A postdoctoral scholar (2018-2021) in the Jewish Studies program. Forger is a scholar of Second Temple Judaism and the New Testament, with an additional focus in early Jewish-Christian relations. Though later polemics suggest that Jews and Christians differentiated themselves based on their views of God’s body, her work complicates this picture by analyzing how first-century Jews envisioned God in corporeal form or humans as divine. She is also interested in questions of where, how, and when the ways parted between Jews and Christians, and how scriptural hermeneutics impacted, complicated, impinged upon, and fortified those separations.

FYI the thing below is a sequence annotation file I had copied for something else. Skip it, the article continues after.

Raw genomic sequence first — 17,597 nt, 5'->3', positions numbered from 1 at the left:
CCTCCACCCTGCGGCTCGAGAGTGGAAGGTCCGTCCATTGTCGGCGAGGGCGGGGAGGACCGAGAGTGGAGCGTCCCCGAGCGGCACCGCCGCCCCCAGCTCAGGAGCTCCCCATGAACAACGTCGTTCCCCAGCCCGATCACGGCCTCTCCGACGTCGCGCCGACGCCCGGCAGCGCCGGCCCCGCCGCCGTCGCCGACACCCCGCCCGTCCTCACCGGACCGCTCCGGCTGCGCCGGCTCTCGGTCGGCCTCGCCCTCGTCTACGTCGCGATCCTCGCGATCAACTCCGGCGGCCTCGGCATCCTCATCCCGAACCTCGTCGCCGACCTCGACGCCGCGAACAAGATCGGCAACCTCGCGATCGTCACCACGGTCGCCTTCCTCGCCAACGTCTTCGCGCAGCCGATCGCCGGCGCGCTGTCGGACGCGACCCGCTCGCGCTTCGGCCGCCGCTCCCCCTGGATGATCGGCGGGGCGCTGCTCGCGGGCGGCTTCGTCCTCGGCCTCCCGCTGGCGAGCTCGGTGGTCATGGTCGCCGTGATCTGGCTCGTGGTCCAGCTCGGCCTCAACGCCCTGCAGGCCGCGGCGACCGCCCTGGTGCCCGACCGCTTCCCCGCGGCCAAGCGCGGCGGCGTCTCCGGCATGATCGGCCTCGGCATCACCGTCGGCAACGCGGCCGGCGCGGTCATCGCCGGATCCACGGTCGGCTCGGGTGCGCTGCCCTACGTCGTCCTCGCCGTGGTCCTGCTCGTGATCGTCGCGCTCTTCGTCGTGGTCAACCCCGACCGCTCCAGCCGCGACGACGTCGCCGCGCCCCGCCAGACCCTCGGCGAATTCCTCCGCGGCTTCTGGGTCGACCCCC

"Hearing God's Word(s): Aurality, Epistemology, and Embodiment in the Gospel of John." Journal for the Study of the New Testament, forthcoming
“Divine Embodiment in Philo of Alexandria.” Journal for the Study of Judaism 49.2 (2018): 223–262.
“Interpreting the Syrophoenician Woman to Construct Jewish-Christian Fault Lines: John Chrysostom and the Pseudo-Clementine Homilist in Chrono-Locational Perspective,” Journal of the Jesus Movement in its Jewish Setting 3 (2016): 132–166.